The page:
By Ivan Carter
Washington Post Staff Writer
Thursday, October 16, 2008
BARCELONA, Oct. 15 -- The Washington Wizards could have formed a pretty potent lineup out of players who were not available for Tuesday's 96-80 preseason loss to the New Orleans Hornets in Berlin.
Gilbert Arenas, Brendan Haywood and Nick Young did not make the trip, and Antawn Jamison, Antonio Daniels and Juan Dixon watched the ugly loss in suits on the bench.
Haywood (torn ligament in his right wrist) and Arenas (expected to miss at least the first month of the regular season after left knee surgery) won't be back anytime soon. But Young's knee soreness is not serious, and Jamison, Daniels and Dixon could be back as soon as Friday night when the Wizards play the Hornets again at Barcelona's Palau Sant Jordi.
Nobody was panicking over the one-sided nature of Tuesday's loss -- the Hornets scored the game's first 18 points and led by 41 -- but the team's veterans were clearly embarrassed during the first half and vowed to come out with a better effort Friday night.
Jamison's right knee is rapidly healing and the two-time all-star is ready for a return. If all goes well during practice on Thursday and during the Friday morning shoot-around, it's possible that Jamison could see his first action since going down with a knee contusion during the first quarter of the first preseason game at Dallas.
"It's coming along real well," Jamison said. "The pain has gone away, and I'm out there moving like I need to so it shouldn't be a problem."
Dixon, who was kicked hard in his right calf during a practice on Oct. 4, was tempted to suit up Tuesday night, but the decision was made that he should wait a few more days and make his preseason debut on Friday.
"It's feeling better," Dixon said. "I'd really like to get these last three preseason games under my belt."
Dixon, who has a partially guaranteed contract, is a safe bet to make the final 15-man roster, but one player who is trying to make a case for himself is Washington native DerMarr Johnson, who came off the bench Tuesday night to score a team-high 19 points on 7-of-11 shooting in just under 22 minutes.
After the game, Wizards Coach Eddie Jordan made a point of praising the way Johnson helped spur a Washington run in the second half.
The problem for Johnson, who does not have a guaranteed contract, is that to keep him, the Wizards would have to cut either Dixon, a proven scorer who is familiar with Jordan's system, or Dee Brown, the team's lone backup point guard with Arenas out. Otherwise, the team would have to let go of a player with a guaranteed contract.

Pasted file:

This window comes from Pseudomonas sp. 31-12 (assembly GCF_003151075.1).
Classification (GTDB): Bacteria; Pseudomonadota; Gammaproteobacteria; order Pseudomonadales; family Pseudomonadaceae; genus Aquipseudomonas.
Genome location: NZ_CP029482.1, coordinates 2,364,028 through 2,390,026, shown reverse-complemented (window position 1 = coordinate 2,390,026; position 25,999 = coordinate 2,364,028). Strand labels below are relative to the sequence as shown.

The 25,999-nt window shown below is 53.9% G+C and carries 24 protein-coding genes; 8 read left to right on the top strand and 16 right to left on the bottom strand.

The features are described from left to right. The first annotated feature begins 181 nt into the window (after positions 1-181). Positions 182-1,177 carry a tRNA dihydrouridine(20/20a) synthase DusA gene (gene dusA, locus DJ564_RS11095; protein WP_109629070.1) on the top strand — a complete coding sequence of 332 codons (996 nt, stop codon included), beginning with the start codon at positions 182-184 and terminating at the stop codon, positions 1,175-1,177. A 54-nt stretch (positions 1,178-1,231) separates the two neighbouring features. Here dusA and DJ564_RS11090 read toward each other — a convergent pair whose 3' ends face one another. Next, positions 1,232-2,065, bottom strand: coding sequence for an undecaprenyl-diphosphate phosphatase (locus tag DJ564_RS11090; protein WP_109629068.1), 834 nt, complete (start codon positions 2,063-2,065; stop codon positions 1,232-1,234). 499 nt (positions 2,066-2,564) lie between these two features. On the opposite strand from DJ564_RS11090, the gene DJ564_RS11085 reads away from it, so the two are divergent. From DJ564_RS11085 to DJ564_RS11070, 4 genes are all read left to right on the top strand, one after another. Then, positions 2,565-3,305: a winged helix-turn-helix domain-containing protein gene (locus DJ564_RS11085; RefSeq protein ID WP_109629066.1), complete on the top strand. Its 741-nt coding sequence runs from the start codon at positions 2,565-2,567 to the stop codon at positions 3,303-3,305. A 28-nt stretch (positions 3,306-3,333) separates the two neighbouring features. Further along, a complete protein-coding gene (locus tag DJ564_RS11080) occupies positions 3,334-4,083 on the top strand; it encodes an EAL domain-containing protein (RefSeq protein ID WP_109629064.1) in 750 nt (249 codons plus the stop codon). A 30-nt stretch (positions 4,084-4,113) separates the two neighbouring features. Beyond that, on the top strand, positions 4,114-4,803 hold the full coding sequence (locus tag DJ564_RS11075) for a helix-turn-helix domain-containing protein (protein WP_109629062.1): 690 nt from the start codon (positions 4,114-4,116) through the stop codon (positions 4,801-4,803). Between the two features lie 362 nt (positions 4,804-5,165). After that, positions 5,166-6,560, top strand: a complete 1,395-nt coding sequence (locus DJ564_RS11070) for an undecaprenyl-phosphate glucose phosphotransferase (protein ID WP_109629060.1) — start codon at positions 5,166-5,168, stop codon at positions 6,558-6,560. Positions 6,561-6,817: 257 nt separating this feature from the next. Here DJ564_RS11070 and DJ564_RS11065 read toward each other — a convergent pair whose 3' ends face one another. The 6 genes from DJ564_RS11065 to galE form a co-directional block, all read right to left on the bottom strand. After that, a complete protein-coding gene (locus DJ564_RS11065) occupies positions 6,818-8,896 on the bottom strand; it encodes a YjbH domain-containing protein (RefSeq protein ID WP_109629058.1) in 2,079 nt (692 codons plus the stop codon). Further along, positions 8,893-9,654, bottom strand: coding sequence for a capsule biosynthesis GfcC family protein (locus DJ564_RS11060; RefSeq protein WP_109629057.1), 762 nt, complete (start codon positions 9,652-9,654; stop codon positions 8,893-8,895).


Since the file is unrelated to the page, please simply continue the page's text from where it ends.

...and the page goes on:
Wizards Notes: Defending the pick-and-roll is a crucial element to every NBA team's defensive strategy and that is particularly the case against the Hornets and point guard Chris Paul, who has become a master at creating mismatches.
The Wizards learned that the hard way during the first half Tuesday night when Paul repeatedly worked off of high screens before either finding a teammate for an open shot or creating a shot of his own.
When the Wizards trapped Paul with a double team, he typically flipped the ball to Tyson Chandler for a dunk or zipped a pass to Peja Stojakovic for an open jump shot; when they didn't, he drove to the basket or pulled up for short jump shots. Paul finished with nine points and 11 assists in 24 minutes Tuesday night and was clearly the best player on the floor.
Jordan felt the Wizards did a much better job of handling the Hornets in the second half Tuesday night when they outscored New Orleans 56-35 and at least made the final score respectable.
"They made us miss shots in the first half, and they put us in a bind with their pick-and-rolls," Jordan said. "They felt very good about themselves after a good little spurt, and we didn't feel too good about ourselves. But I was pleased with the way we came out in the second half. We tried some different combinations, and we just got more energy and were more active in the second half." . . .
Haywood will have surgery to repair the torn ligament in his right wrist on Thursday in New York. He suffered the injury during training camp in Richmond and is expected to miss four to six months.
The 7-foot Haywood averaged career-highs of 10.6 points, 7.2 rebounds and 1.7 blocked shots while shooting 52.8 percent last season.
Staff writer Michael Lee contributed to this report from Washington.